Since 1977, I have been sending out a newsletter called LEARNINGS. Here is how I began the first issue: 

This newsletter—LEARNINGS—is my way of sharing with you what I am learning. Often I learn something with one client that would have been useful with another client the day before. In order to bridge that gap of time and also to bridge the gap of space that separates me from clients and other friends outside Cleveland, I will share my learnings with you regularly in this newsletter. 

That statement feels amazingly accurate more than 35 years later. The only real change is that I moved from Cleveland to London and then on to the Crook of Devon in Scotland. 

In the earlier newsletters, I shared one or two learnings each time. Then I read a wonderful book by Michael Phillips called The Seven Laws of Money. He describes the Taoist approach to creating Seven Laws about anything.

I like that approach except that instead of announcing Laws, I prefer to share Learnings. I’ve now discovered Seven Learnings about all sorts of things, including Journaling, Love, Retreat, and Diversity. The latest Learnings starts here; the rest are in the Learnings Archive. 


LEARNINGS Number 13: April 1987


LEARNING: There is more than one way to slice a cake.

Several of the recent books on negotiation contain the story about two children dividing a cake. The obvious solution, according to these books, is for one child to slice the cake and for the other to choose which slice to take. It seems to me that there are other possibilities. 

Recently, as I began a course in Positive Negotiation by Telephone for a client in Norway, once of the participants asked how we could talk about positivenegotiation. As he put it, there is only a limited amount of cake. So someone is going to get the smaller slice and lose – which would be negative negotiation. 

I began a rather lengthy explanation of how there is often more cake and we don’t have to limit ourselves to what is on the table. Then Sveinung Medaas, one of the other participants, said, “So you just have to bake a new cake!” 

Exactly. The whole point of positive negotiation is to look for ways in which both of us can win and maybe even get more than we expected. To continue with the cake example (if nothing else, this newsletter should give you a good appetite), we may start to negotiate with a smaller cake. But the chances are that even an equal division will leave us equally unhappy. 

One option is to bake a new and larger cake so that we have more to divide up. 

Another option is to bake a new and different cake by adding some other ingredients. 

Then when I make my choice of which slice, I can choose a slice with more of my favourite ingredients and you can choose a slice with more of your favourite ingredients.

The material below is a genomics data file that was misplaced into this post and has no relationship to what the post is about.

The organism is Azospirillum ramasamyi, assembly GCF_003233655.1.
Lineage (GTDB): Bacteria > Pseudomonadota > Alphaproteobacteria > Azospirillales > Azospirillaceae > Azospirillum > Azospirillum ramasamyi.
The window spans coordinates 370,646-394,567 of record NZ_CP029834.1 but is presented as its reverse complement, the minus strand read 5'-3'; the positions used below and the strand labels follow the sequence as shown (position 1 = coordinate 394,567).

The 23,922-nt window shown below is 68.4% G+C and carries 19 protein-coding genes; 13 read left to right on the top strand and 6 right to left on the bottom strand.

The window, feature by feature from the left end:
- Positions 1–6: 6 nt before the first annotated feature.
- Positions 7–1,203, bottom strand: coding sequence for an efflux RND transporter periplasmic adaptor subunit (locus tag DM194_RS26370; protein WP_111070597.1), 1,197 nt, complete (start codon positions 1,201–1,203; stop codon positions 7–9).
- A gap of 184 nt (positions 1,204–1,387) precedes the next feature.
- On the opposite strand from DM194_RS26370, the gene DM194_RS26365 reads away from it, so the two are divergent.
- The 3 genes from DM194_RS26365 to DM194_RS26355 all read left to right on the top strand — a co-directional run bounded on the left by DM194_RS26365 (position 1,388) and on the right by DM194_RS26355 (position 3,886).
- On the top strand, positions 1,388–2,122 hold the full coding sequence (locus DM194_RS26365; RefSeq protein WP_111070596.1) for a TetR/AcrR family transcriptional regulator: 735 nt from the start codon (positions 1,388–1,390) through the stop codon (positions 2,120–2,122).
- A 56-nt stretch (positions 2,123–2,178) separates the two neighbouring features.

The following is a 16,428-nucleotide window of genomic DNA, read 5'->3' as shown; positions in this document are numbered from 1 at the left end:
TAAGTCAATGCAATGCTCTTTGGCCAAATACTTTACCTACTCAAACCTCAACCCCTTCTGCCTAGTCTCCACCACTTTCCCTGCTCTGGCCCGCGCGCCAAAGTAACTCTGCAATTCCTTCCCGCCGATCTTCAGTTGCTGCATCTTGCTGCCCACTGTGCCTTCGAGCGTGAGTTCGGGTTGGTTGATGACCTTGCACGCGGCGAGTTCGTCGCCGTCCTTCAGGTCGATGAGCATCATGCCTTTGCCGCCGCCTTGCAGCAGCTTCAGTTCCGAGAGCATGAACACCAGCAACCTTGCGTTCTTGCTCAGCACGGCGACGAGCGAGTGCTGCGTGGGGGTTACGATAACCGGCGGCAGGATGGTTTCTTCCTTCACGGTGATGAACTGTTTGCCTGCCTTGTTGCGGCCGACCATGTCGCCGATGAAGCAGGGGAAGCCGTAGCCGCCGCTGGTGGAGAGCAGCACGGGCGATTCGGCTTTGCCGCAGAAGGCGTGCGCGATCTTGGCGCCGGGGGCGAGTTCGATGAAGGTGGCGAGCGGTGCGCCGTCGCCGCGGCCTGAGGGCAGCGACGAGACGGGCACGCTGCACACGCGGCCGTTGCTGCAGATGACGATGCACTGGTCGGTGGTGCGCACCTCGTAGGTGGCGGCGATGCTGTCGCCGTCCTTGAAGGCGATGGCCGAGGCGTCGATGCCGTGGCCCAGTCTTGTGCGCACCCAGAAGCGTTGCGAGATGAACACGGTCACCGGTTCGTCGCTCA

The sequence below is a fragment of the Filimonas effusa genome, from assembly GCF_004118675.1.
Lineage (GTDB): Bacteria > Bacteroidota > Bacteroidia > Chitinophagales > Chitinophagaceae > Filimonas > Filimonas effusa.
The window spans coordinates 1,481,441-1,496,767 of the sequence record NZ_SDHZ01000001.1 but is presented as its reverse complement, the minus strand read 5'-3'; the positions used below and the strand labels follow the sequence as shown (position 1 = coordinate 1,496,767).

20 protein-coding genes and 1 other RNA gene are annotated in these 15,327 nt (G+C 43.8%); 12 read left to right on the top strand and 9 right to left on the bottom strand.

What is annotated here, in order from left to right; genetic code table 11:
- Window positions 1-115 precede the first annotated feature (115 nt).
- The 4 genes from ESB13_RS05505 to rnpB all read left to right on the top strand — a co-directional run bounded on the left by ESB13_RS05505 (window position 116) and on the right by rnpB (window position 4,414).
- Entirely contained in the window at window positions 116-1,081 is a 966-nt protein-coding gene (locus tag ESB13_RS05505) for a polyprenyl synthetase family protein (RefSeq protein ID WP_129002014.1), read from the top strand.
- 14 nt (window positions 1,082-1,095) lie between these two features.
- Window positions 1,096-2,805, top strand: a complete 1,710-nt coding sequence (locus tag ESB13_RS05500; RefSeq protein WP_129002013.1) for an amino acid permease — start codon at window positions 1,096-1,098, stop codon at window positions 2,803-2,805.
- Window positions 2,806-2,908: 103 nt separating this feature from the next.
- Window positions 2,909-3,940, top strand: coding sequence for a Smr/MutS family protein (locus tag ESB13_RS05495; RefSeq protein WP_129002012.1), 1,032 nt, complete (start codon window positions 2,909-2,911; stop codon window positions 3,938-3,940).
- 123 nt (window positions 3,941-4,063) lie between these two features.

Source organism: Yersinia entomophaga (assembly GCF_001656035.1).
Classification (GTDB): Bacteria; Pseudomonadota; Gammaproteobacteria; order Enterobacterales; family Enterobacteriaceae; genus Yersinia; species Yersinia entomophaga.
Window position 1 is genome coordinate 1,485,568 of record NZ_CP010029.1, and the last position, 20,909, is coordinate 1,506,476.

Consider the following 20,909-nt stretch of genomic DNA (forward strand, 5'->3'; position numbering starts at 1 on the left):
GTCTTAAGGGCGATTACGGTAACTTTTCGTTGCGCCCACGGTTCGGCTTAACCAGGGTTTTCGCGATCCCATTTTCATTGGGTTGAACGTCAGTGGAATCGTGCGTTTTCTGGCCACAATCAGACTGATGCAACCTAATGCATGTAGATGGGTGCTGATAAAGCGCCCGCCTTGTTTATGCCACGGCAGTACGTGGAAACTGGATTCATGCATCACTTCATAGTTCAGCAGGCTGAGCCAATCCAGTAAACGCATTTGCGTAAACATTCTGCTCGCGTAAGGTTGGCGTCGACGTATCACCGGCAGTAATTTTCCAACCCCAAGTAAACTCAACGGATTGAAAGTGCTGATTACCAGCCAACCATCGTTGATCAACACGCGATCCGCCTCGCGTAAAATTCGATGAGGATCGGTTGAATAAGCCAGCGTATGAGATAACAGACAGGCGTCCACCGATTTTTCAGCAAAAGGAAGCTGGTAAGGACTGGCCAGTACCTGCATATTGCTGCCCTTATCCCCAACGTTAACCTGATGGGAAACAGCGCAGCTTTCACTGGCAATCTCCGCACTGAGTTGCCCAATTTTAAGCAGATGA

In fact, my brother Giles used to bake pies that he called bi-pies and tri-pies because he divided and pie shell with ridges of pastry and then put in two or three different fillings. He knew his two brothers well enough to know that I would go for the blueberry section so that he and Lew could split the apple and cherry sections. 

Knowing what the other party likes is one of the key elements of positivenegotiation. Certainly the first step is to decide what I want, but the next step is to spend at least as much time considering (and, if necessary, asking) what youwant. 

And then we both need to think about how we can give the other what the other wants. We can do that by baking a new and larger cake or by baking a new cake with different ingredients. 

The real beauty of bringing different ingredients onto the table to bake the new cake is that different ingredients appeal to different people. You like apples; I like blueberries; she likes cherries; he likes pears. 

One of the keys to a positive negotiation is to use elegant ingredients – ingredients that are low value to you and high value to me. If you have an oversupply of blueberries or if you don’t like blueberries, then you can make me happy quite easily at little cost to yourself. 

My latest example of this occurred in between the first and second drafts of this newsletter. I am negotiating with an employment agency for a new personal assistant. They had not been able to find a secretary with audio typing skills willing to work as a self-employed person. 

Then one day I was discussing the job with Lorna, who is now doing the work temporarily and cannot stay on. As we talked, I suddenly realised I had an ingredient available that I had never mentioned. I will require my new assistant to attend each of the courses we offer so that she or he can then do marketing calls and follow-up calls from a base of knowing the course. 

When I mentioned this new ingredient to the agency they immediately produced three new candidates for the job. 

It seems that the benefit of free training courses and the chance to do marketing are quite attractive. This makes the job appeal to more highly-qualified candidates. So all of us – the candidates, the agency, and me - are going to get more than we expected. 

Just the idea of there being more cake available seems difficult for many of us to accept. If I am dealing with someone who feels that way, then I need to listen extra carefully to what she or he wants and work hard to find ingredients that will meet those wants. It can be done and the resulting cake always tastes better. 

So I am learning that there is more than one way to slice a cake. I can use all my energy to push hard for the biggest possible share of a limited cake. Or I can move away for awhile and hope that there will be more cake later on. Or I can work with the other party to put more ingredients on the table so that together we can bake a new cake. 

LEARNING: If we work with a full range of varied ingredients, we can bake a nutritious new cake.